No, it’s the one where Dutch goaded the Native Americans into attacking the oil company.
Since release, I’ve heard the complaint that the camp donations/purchases system doesn’t seem to amount to anything, and eventually becomes meaningless, initially because you end up with enough money to buy the whole thing out indefinitely, and eventually because you lose the structured camp altogether. Several here, and Brad in the GB GOTY deliberations, rightly point out that that denial is the point, to which others have responded, “but I don’t like that. That’s not fun.”
What is different about this experience over something like Cart Life, or Papers Please, in which you are mechanically denied satisfaction or reward in order to convey a theme? Why is it unsatisfying in RDR2, but effective in other games which employ the same mechanic? I think it’s a matter of expectations. RDR2, like all previous Rockstar games, reads and feels like a power fantasy. It rewards powerful, selfish play, even when it thematically punishes it in the end. Tooltips tell you how to rob a train, or encourage you to donate your ill-gotten gains to the camp. The language of the game (tooltips, mechanics, rewards and punishments), doesn’t really tell you to be careful about your honor level, or watchful of your mentor.
It’s one thing to be betrayed by a character, or in the case of games which explicitly play with the meta of player vs. game, or creator vs. audience, for the game itself to change to comment on games or play. That said, I don’t think many felt that RDR2 set player expectations properly for it to indirectly punish you for engaging with mechanics it encouraged you to use.
Personally, I enjoyed (?) experiencing that punishment in service of the story. I feel that the smashed donation box may not have been the most effective way to drive that message home, though. I would have liked if the camp savings went to zero every day, and people approached me in camp asking where the money was going. I would have figured “Oh, Dutch is just taking it now.” As it is, I feel that it suggests more that I am in the endgame and can’t upgrade the camp anymore, more than it suggests what is actually happening; that is, my initial impression is that it’s strictly a mechanical change.
I just played this last night. Seeing that Arthur earned none of the take from that shitshow just put the final nail in the coffin, in showing that Dutch is out for him and his, and nobody else.
Hearing someone say they didn’t like that it all goes away because “it made them sad” like it was a bad thing and not this game actually delivering its tone mechanically (not that it does it perfectly obviously) was so incredible to me.
Exactly, in the beginning Arthur romanticizes the gang and since the game is “being Arthur” the mechanics in the beginning reflect that. If you were like me and cared about the gang’s well-being you engaged with those mechanics but as Arthur becomes disillusioned and shifts his focus to those who are redeemable rather than the camp at large the loop of the game changes, at least it did for me.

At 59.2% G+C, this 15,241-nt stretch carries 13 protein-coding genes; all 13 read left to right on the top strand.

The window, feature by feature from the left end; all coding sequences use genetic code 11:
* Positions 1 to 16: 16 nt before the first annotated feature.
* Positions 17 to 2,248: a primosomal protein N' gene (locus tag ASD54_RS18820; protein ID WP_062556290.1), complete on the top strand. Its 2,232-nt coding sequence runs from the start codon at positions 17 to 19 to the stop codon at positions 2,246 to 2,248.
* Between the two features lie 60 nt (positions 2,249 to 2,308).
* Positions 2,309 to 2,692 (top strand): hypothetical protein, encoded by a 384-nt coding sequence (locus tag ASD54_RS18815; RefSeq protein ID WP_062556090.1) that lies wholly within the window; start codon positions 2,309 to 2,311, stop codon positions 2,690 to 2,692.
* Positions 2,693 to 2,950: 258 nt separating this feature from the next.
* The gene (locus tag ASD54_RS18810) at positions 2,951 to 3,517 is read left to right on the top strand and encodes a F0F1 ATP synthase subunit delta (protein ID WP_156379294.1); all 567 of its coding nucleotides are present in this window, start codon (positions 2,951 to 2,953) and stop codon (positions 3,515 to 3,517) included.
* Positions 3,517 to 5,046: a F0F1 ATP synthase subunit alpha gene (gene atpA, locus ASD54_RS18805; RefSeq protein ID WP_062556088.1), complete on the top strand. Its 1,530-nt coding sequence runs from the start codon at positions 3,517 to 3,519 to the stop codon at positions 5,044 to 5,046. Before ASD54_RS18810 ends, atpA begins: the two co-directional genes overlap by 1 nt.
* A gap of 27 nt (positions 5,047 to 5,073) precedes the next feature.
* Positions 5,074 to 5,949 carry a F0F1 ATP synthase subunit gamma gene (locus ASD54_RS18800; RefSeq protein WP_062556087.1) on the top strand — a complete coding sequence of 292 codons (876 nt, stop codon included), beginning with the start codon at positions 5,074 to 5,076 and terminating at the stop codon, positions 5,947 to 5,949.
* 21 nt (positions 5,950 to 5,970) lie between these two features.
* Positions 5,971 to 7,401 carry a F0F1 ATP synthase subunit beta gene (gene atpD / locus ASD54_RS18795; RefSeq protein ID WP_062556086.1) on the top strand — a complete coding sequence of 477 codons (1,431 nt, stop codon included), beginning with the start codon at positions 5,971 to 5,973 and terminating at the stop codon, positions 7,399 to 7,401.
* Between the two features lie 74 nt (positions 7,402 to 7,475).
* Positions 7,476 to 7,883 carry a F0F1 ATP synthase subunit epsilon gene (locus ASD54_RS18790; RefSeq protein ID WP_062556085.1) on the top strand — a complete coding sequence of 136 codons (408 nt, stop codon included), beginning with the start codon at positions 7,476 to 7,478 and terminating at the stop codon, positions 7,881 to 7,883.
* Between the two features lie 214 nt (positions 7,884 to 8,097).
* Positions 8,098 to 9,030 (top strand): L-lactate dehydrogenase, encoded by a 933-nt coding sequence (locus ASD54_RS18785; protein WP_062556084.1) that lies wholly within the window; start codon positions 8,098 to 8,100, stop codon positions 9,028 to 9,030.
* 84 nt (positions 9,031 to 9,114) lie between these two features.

Even Arthur’s attitude toward John reflects this shift. In the beginning he hates John for abandoning the gang for awhile, the gang is what’s important and in the end John mattered more to Arthur than any gang.
I can understand if someone didn’t engage with that stuff ever and didn’t feel like that was fun (fun wasn’t the point IMO) but when the camp is part of the story it only makes sense how you’re able to engage with it is intentional to the themes and narrative.
I don’t think that the issue is one of player entitlement to the things they’ve been given. Both Nier games ask you to fully erase all your progress in order for the intended story to play out, and you didn’t see any real sour feelings about it from players or critics, because it sells the message about as well as it possibly could.
It’s that RDR2 sets up the foundational idea of a structure and then doesn’t follow through on how it implies that system would function.
I’d respect the game if it progressively broke down everything Arthur/the player worked to build. But, you don’t really “build” anything, and in the end, the game practically gives the player a blank check to buy whatever they want. Nothing really earned, nothing really lost.
I would argue at no point is building the objective, Dutch’s gang lost that goal in the events of Blackwater before the prologue that we only ever hear about.
How I interpreted things: The goal is always to survive, at first the mountain, then the O’Driscolls and Cornwall, then the Pinkertons and Dutch’s ego (Even survive a shipwreck on a tropical island).